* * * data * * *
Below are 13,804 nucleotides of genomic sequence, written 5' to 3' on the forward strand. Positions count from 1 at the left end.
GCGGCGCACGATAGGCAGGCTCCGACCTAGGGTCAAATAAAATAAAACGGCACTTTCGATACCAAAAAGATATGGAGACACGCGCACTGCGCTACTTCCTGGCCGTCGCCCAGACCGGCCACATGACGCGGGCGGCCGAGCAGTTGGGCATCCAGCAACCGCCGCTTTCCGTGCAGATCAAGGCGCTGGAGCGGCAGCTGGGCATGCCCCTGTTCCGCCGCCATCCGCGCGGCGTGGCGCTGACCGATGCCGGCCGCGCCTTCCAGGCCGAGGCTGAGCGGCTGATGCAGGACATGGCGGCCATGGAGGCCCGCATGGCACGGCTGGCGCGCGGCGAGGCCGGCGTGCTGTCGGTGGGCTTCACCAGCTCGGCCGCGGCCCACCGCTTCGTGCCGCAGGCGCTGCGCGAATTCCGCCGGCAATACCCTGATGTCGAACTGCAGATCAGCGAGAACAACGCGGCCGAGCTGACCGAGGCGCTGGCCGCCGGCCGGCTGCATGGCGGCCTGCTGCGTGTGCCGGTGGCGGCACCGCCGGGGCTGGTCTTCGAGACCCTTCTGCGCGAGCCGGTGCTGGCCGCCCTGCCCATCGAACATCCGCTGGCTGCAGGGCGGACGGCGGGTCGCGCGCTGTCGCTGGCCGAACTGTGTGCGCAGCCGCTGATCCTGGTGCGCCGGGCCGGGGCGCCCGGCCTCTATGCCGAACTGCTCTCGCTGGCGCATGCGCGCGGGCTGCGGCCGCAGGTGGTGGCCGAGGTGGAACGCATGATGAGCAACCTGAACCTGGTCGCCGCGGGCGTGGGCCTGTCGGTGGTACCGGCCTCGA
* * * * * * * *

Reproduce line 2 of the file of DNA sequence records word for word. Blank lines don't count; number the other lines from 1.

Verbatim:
GCGGCGCACGATAGGCAGGCTCCGACCTAGGGTCAAATAAAATAAAACGGCACTTTCGATACCAAAAAGATATGGAGACACGCGCACTGCGCTACTTCCTGGCCGTCGCCCAGACCGGCCACATGACGCGGGCGGCCGAGCAGTTGGGCATCCAGCAACCGCCGCTTTCCGTGCAGATCAAGGCGCTGGAGCGGCAGCTGGGCATGCCCCTGTTCCGCCGCCATCCGCGCGGCGTGGCGCTGACCGATGCCGGCCGCGCCTTCCAGGCCGAGGCTGAGCGGCTGATGCAGGACATGGCGGCCATGGAGGCCCGCATGGCACGGCTGGCGCGCGGCGAGGCCGGCGTGCTGTCGGTGGGCTTCACCAGCTCGGCCGCGGCCCACCGCTTCGTGCCGCAGGCGCTGCGCGAATTCCGCCGGCAATACCCTGATGTCGAACTGCAGATCAGCGAGAACAACGCGGCCGAGCTGACCGAGGCGCTGGCCGCCGGCCGGCTGCATGGCGGCCTGCTGCGTGTGCCGGTGGCGGCACCGCCGGGGCTGGTCTTCGAGACCCTTCTGCGCGAGCCGGTGCTGGCCGCCCTGCCCATCGAACATCCGCTGGCTGCAGGGCGGACGGCGGGTCGCGCGCTGTCGCTGGCCGAACTGTGTGCGCAGCCGCTGATCCTGGTGCGCCGGGCCGGGGCGCCCGGCCTCTATGCCGAACTGCTCTCGCTGGCGCATGCGCGCGGGCTGCGGCCGCAGGTGGTGGCCGAGGTGGAACGCATGATGAGCAACCTGAACCTGGTCGCCGCGGGCGTGGGCCTGTCGGTGGTACCGGCCTCGA